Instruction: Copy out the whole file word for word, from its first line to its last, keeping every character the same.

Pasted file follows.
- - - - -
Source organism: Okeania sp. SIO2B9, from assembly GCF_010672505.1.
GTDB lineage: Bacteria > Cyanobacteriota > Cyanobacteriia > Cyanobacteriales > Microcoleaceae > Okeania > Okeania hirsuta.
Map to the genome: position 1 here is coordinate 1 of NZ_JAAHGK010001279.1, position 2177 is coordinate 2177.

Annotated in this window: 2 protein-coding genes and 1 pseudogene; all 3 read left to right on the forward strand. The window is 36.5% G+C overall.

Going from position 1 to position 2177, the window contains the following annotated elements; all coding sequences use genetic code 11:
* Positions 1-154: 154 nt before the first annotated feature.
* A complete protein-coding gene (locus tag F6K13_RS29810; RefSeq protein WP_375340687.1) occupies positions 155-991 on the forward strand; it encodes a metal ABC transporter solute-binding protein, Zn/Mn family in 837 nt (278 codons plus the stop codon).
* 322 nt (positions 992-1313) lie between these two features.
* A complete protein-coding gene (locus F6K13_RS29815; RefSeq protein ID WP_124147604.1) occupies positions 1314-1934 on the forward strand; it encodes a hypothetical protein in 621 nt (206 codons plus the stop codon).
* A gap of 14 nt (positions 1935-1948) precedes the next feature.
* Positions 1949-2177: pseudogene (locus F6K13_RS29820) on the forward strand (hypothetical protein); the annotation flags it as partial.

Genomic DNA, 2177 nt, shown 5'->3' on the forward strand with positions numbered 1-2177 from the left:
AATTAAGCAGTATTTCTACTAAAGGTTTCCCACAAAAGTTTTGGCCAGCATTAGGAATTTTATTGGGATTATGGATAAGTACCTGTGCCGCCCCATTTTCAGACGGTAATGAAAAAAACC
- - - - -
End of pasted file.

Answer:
Source organism: Okeania sp. SIO2B9, from assembly GCF_010672505.1.
GTDB lineage: Bacteria > Cyanobacteriota > Cyanobacteriia > Cyanobacteriales > Microcoleaceae > Okeania > Okeania hirsuta.
Map to the genome: position 1 here is coordinate 1 of NZ_JAAHGK010001279.1, position 2177 is coordinate 2177.

Annotated in this window: 2 protein-coding genes and 1 pseudogene; all 3 read left to right on the forward strand. The window is 36.5% G+C overall.

Going from position 1 to position 2177, the window contains the following annotated elements; all coding sequences use genetic code 11:
* Positions 1-154: 154 nt before the first annotated feature.
* A complete protein-coding gene (locus tag F6K13_RS29810; RefSeq protein WP_375340687.1) occupies positions 155-991 on the forward strand; it encodes a metal ABC transporter solute-binding protein, Zn/Mn family in 837 nt (278 codons plus the stop codon).
* 322 nt (positions 992-1313) lie between these two features.
* A complete protein-coding gene (locus F6K13_RS29815; RefSeq protein ID WP_124147604.1) occupies positions 1314-1934 on the forward strand; it encodes a hypothetical protein in 621 nt (206 codons plus the stop codon).
* A gap of 14 nt (positions 1935-1948) precedes the next feature.
* Positions 1949-2177: pseudogene (locus F6K13_RS29820) on the forward strand (hypothetical protein); the annotation flags it as partial.

Genomic DNA, 2177 nt, shown 5'->3' on the forward strand with positions numbered 1-2177 from the left:
AATTAAGCAGTATTTCTACTAAAGGTTTCCCACAAAAGTTTTGGCCAGCATTAGGAATTTTATTGGGATTATGGATAAGTACCTGTGCCGCCCCATTTTCAGACGGTAATGAAAAAAACC